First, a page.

Look, let’s be real: Pandemic notwithstanding, we’re not going to the movies like we used to. A lot of the kinds of dramas we used to buy tickets for have migrated to TV and expanded in scope, and as a result, TV’s gotten…pretty good. This year’s slate of new movies is enticing, but we’ll probably be fine if we sit at home and catch up on new seasons of Euphoria, Outlander, Atlanta, and Bridgerton, instead.
Those returning shows are all known quantities, and popular for good reasons, but it’s fun to catch the next big thing before it hits. In that spirit, we’ve rounded up some of the most promising shows debuting in 2022, whether because they have appealing premises and stars, come from impressive behind-the-scenes talent, or are generally buzzy enough to inspire curiosity. Not all of them are guaranteed to hit, but at least a handful of them will undoubtedly become this year’s answer to Succession or Schitt’s Creek.
(Streaming networks are particularly reluctant to offer up release dates too far in advance, so the shows that are expected this year but that don’t have firm spots are arranged together at the end.)
Naomi (Jan. 11)
Yes, it’s another DC-related CW show, but this one’s next-level in terms of pedigree: It’s being developed and produced by the great Ava DuVernay (Selma). It should feel fresh, too, following a comic book character not quite three years old. Kaci Walfall stars as Naomi McDuffie, who gradually discovers she has an origin story to rival that of any superhero, setting her off on a journey of discovery.
Where to watch: Binge
Peacemaker (Jan. 13)
I don’t know that we need another superhero show, but this R-rated spinoff of James Gunn’s The Suicide Squad looks like it’ll be a bit wilder, funnier, and more violent than most — HBO Max’s answer to Prime Video’s The Boys, maybe, or a tongue-in-cheek version of that show-within-a show from Watchmen.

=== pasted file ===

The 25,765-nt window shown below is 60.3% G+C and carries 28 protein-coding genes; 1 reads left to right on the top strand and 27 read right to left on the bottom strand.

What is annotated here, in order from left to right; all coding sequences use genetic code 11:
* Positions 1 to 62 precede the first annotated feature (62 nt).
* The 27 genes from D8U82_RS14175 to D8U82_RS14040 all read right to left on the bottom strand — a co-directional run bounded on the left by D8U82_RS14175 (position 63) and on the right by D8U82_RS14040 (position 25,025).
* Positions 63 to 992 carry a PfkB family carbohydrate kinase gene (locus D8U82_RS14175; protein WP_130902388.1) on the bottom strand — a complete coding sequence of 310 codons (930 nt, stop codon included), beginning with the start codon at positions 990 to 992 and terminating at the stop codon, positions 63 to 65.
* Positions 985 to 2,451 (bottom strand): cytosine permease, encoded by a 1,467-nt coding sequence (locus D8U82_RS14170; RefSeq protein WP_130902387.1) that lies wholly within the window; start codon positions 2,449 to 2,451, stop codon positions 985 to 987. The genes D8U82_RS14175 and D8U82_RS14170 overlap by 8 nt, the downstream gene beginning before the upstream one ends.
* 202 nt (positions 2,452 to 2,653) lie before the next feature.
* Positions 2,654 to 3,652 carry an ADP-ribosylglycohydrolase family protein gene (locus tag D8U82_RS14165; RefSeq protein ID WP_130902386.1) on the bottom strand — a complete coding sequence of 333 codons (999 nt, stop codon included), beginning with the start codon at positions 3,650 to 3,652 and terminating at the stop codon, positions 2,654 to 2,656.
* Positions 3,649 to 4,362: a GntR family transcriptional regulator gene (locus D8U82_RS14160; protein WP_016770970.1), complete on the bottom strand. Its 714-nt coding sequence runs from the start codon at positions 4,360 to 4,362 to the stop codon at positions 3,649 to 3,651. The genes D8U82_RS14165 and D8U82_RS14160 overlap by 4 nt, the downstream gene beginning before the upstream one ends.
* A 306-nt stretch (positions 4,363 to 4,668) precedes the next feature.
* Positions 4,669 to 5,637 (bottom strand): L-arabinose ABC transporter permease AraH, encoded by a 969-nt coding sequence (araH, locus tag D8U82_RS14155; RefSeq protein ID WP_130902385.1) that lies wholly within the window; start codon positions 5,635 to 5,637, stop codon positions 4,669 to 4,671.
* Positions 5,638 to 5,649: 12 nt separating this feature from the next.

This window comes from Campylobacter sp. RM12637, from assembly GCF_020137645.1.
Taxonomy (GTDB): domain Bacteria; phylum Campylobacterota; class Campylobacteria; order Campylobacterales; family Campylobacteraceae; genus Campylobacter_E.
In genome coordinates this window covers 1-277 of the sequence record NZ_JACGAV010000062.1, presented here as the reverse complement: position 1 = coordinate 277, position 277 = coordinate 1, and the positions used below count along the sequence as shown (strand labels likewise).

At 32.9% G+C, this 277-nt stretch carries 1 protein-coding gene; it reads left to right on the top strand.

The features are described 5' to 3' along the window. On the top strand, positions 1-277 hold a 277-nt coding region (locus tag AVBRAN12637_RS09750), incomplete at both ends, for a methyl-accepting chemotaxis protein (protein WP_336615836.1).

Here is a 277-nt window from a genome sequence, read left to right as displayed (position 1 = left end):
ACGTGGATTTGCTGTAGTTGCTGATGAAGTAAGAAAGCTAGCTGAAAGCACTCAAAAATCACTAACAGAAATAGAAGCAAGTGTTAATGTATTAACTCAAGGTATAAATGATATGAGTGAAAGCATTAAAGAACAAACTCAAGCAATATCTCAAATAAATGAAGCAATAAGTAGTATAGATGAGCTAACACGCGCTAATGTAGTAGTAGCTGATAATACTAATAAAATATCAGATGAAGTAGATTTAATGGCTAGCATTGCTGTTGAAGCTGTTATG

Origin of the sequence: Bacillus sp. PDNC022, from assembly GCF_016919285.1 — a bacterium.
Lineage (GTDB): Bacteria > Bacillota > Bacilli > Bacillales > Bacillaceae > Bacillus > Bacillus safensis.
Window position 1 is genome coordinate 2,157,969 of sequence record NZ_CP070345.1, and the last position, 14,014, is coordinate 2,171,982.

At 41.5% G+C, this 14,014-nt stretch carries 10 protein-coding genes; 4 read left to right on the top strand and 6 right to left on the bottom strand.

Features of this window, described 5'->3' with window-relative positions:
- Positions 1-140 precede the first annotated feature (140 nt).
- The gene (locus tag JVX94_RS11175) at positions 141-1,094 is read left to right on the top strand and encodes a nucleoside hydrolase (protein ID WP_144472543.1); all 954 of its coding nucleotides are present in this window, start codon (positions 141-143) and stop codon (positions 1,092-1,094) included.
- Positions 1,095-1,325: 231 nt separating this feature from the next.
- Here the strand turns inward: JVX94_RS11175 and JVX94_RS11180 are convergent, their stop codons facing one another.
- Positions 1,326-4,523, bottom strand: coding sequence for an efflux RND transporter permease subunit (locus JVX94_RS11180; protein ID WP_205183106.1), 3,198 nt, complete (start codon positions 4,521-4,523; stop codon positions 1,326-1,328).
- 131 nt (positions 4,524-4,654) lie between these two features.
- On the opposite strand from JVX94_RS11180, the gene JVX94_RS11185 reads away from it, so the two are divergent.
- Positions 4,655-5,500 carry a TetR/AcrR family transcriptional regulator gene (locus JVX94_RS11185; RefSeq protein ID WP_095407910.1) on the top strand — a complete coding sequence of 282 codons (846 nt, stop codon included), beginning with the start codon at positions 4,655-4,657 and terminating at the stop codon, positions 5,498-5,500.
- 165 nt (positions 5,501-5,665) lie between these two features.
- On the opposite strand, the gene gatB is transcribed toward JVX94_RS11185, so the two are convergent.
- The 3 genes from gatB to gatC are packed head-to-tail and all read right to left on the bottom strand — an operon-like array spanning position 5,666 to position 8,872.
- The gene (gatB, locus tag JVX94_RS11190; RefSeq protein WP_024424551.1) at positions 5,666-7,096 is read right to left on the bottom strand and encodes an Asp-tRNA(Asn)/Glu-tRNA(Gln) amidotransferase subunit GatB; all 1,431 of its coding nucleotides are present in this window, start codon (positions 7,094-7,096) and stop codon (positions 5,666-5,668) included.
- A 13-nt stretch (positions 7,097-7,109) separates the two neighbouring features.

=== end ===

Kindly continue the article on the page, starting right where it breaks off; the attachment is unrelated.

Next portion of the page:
Where to watch: Binge
Wolf Like Me (Jan. 13)
There have been some decent early reviews for this horror-infused romance starring Josh Gad as the father of a troubled 11-year-old daughter, and Isla Fisher as the woman who they welcome into their lives, but who turns out to have a dark secret (presumably telegraphed by the series’ title).
Where to watch: Stan
Archive 81 (January 14)
The idea of a series loosely based on a podcast isn’t entirely promising, successful examples like Prime Video’s Homecoming aside, but this supernatural thriller, which follows a video archivist who gets pulled into a conspiracy involving some creepy old footage and a cult leader, seems poised to offer some spooky fun. It’s also got impressive talent behind the scenes, including showrunner Rebecca Sonnenshine (The Boys), director Rebecca Thomas (Stranger Things), and executive producer James Wan.
Where to watch: Netflix
As We See It (Jan. 21)
Prime Video is planning a big global rollout for this new series about four roommates on the autism spectrum, so let’s hope it’s a winner. We could certainly use more (good) shows) about neurodivergent characters.